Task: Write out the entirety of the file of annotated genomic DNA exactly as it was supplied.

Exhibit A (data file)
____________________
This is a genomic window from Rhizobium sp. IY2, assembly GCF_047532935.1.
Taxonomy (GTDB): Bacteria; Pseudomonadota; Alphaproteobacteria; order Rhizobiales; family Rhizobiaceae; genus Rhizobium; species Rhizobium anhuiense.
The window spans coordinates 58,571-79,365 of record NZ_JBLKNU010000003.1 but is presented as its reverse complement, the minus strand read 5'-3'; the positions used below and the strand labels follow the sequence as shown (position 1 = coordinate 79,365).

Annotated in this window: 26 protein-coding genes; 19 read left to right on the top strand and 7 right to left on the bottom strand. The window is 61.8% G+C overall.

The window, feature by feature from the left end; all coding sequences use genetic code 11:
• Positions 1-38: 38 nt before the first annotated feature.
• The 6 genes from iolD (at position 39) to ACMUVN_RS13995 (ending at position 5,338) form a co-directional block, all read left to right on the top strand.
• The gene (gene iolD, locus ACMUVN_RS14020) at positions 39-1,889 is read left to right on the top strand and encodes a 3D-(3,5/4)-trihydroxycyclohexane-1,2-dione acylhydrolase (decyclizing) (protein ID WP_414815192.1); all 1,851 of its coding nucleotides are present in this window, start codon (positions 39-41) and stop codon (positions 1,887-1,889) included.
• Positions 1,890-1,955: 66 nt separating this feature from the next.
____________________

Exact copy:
This is a genomic window from Rhizobium sp. IY2, assembly GCF_047532935.1.
Taxonomy (GTDB): Bacteria; Pseudomonadota; Alphaproteobacteria; order Rhizobiales; family Rhizobiaceae; genus Rhizobium; species Rhizobium anhuiense.
The window spans coordinates 58,571-79,365 of record NZ_JBLKNU010000003.1 but is presented as its reverse complement, the minus strand read 5'-3'; the positions used below and the strand labels follow the sequence as shown (position 1 = coordinate 79,365).

Annotated in this window: 26 protein-coding genes; 19 read left to right on the top strand and 7 right to left on the bottom strand. The window is 61.8% G+C overall.

The window, feature by feature from the left end; all coding sequences use genetic code 11:
• Positions 1-38: 38 nt before the first annotated feature.
• The 6 genes from iolD (at position 39) to ACMUVN_RS13995 (ending at position 5,338) form a co-directional block, all read left to right on the top strand.
• The gene (gene iolD, locus ACMUVN_RS14020) at positions 39-1,889 is read left to right on the top strand and encodes a 3D-(3,5/4)-trihydroxycyclohexane-1,2-dione acylhydrolase (decyclizing) (protein ID WP_414815192.1); all 1,851 of its coding nucleotides are present in this window, start codon (positions 39-41) and stop codon (positions 1,887-1,889) included.
• Positions 1,890-1,955: 66 nt separating this feature from the next.